Kennedy, Cotton, Graham introduce bill to stop contraband cellphone use among prisoners

“State and federal correctional facilities need ‘cellphone blockers’ to better protect inmates, correctional officers and the general public.”

WASHINGTON – Sen. John Kennedy (R-La.) joined Sens. Tom Cotton (R-Ark.) and Lindsey Graham (R-S.C.) in introducing the Cell Phone Jamming Reform Act to combat the use of contraband cellphones in federal and state prison facilities. This bill would allow state and federal prisons to use cellphone jamming technology to disrupt the signals of contraband cellphones.

“Contraband cellphones have helped prisoners coordinate drug trafficking, smuggling schemes and business deals all from the confines of their cells. State and federal correctional facilities need ‘cellphone blockers’ to better protect inmates, correctional officers and the general public,” said Kennedy.

Contraband cellphones are widespread among prisoners in both federal and state prison facilities. Inmates have used these cellphones to conduct illegal activities including ordering murders outside of prison walls, running illegal drug operations, conducting illicit business deals, facilitating sex trafficking and organizing prison escapes.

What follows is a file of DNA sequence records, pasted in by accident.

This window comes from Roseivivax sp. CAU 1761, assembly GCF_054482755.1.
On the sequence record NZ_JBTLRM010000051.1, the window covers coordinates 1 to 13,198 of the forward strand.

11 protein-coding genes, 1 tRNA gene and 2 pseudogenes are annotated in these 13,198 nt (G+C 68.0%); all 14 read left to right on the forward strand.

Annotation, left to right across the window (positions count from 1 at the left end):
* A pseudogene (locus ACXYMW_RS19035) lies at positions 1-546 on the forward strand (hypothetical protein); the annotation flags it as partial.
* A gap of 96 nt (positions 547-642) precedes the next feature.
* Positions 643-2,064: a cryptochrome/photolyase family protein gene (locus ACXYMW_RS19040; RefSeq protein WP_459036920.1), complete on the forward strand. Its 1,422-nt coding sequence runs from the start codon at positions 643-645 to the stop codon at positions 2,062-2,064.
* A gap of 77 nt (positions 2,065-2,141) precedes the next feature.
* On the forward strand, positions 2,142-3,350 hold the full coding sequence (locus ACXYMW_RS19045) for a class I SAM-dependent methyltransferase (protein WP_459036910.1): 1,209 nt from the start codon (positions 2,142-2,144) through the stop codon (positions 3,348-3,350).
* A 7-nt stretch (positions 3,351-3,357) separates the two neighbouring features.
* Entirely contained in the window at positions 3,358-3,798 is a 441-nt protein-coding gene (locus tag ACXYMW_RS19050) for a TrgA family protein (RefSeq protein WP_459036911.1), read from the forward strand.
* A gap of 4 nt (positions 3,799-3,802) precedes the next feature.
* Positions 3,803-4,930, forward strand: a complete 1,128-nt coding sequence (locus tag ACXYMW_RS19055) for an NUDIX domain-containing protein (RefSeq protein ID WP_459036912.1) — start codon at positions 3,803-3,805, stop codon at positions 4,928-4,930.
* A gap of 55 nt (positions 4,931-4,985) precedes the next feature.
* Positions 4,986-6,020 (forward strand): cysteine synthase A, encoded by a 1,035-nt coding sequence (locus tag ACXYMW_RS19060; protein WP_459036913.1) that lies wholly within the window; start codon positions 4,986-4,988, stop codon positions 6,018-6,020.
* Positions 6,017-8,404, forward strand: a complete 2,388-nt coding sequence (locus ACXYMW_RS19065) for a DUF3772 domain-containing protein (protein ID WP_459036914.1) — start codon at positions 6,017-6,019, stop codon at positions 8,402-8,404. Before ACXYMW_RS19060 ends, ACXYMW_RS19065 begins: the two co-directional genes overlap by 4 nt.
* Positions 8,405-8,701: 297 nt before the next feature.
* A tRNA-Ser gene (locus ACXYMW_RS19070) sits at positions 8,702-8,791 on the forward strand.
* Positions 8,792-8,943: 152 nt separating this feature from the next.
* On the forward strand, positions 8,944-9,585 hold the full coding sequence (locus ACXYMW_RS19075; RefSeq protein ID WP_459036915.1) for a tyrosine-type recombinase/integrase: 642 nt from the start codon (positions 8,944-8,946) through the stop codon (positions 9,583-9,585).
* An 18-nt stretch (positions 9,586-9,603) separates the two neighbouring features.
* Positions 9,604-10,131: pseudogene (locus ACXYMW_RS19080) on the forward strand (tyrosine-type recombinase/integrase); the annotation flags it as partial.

The Cell Phone Jamming Reform Act would:

  • Allow state and federal prisons to use jamming systems to interfere with cellphone signals within the housing facilities of prison inmates.
  • Require the state or federal facility that implements a jamming system to report such use to the Bureau of Prisons, which will have the ultimate authority over the system, and notify local law enforcement before implementing the technology.
  • Allow prison facilities to choose from a broad category of jamming technology, while not requiring that facilities use specific types of technology. Such choices of technology would include managed access technology, surgical jamming technology, beacon technology or any future technology that would curb the use of contraband cellphones.

Rep. David Kustoff (R-Tenn.) previously introduced companion legislation in the House of Representatives.

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